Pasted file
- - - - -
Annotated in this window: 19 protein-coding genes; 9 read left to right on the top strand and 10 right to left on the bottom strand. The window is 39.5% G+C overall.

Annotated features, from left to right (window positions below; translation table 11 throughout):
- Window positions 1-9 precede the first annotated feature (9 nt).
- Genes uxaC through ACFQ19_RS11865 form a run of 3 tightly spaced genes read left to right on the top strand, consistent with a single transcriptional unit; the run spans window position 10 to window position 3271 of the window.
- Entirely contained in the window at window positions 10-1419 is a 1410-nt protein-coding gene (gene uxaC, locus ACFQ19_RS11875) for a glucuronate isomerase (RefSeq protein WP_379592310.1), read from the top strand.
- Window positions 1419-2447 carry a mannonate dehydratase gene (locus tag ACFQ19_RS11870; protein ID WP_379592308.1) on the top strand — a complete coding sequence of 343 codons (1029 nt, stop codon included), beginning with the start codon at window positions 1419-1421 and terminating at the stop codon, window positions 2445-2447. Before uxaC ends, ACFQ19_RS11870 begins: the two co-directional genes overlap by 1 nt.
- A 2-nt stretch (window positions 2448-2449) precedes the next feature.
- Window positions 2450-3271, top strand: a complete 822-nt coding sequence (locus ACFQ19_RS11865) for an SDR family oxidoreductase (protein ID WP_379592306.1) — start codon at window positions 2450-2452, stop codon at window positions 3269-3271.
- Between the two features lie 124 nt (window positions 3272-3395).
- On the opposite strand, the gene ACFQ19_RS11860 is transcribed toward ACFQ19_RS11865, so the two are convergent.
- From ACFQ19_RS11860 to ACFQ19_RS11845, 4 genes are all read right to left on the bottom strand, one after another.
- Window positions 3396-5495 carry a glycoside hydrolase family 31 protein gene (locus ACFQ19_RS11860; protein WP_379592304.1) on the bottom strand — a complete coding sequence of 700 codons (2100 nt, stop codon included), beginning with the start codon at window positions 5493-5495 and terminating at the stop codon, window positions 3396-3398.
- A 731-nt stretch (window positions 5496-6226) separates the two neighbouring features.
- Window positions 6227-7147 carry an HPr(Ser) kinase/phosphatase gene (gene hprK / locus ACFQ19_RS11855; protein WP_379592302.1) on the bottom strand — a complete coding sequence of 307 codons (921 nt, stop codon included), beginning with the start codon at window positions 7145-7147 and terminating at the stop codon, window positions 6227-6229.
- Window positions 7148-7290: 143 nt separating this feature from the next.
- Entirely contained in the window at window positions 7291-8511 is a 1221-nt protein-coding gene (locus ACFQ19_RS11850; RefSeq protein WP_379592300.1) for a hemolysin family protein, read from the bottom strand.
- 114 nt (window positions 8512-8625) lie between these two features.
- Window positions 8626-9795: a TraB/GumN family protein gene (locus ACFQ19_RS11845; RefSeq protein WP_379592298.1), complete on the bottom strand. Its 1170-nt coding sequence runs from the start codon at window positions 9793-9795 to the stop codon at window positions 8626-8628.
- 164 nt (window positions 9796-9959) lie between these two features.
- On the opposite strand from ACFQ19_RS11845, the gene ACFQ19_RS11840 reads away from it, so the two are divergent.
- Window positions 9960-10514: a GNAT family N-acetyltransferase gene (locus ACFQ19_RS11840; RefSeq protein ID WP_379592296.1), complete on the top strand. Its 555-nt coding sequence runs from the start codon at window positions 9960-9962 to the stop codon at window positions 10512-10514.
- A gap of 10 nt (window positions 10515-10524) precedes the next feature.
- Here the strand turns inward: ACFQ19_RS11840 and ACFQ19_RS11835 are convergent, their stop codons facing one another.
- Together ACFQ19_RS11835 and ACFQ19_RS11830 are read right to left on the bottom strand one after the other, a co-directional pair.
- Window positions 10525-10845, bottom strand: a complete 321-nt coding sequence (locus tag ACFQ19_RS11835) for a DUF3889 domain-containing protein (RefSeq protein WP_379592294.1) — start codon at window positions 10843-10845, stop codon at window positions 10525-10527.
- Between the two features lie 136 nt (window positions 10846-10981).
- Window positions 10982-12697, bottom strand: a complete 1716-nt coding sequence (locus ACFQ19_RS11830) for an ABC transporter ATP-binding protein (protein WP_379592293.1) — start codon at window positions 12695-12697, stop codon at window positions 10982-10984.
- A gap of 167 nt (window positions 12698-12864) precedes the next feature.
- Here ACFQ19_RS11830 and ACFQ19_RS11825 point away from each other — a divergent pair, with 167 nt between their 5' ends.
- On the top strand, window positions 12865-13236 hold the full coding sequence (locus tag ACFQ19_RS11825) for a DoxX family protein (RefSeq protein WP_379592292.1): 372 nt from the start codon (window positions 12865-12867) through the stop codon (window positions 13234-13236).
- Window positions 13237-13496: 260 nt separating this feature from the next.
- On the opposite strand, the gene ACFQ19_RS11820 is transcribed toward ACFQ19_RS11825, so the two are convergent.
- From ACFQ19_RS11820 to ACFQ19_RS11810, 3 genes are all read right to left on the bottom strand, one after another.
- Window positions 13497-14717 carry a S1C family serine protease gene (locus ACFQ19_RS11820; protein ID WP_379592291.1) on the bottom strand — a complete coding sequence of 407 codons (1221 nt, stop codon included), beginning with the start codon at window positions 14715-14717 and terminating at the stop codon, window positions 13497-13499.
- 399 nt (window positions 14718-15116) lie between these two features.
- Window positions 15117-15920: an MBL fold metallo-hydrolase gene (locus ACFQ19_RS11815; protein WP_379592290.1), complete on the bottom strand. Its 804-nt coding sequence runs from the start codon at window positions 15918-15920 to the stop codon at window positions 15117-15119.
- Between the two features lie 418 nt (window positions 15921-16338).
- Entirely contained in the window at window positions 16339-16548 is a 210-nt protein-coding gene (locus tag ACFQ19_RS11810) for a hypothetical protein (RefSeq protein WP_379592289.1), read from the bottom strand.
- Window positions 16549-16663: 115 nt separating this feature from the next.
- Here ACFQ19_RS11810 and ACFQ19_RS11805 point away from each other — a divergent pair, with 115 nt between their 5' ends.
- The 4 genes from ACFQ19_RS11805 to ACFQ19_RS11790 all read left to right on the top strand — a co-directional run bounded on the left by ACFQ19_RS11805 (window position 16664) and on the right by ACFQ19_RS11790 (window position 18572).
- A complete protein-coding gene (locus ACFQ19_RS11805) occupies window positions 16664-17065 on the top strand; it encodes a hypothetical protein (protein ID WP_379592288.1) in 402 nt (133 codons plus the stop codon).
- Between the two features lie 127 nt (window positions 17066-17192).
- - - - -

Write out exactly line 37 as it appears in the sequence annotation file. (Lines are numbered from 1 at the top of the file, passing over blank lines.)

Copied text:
- Between the two features lie 418 nt (window positions 15921-16338).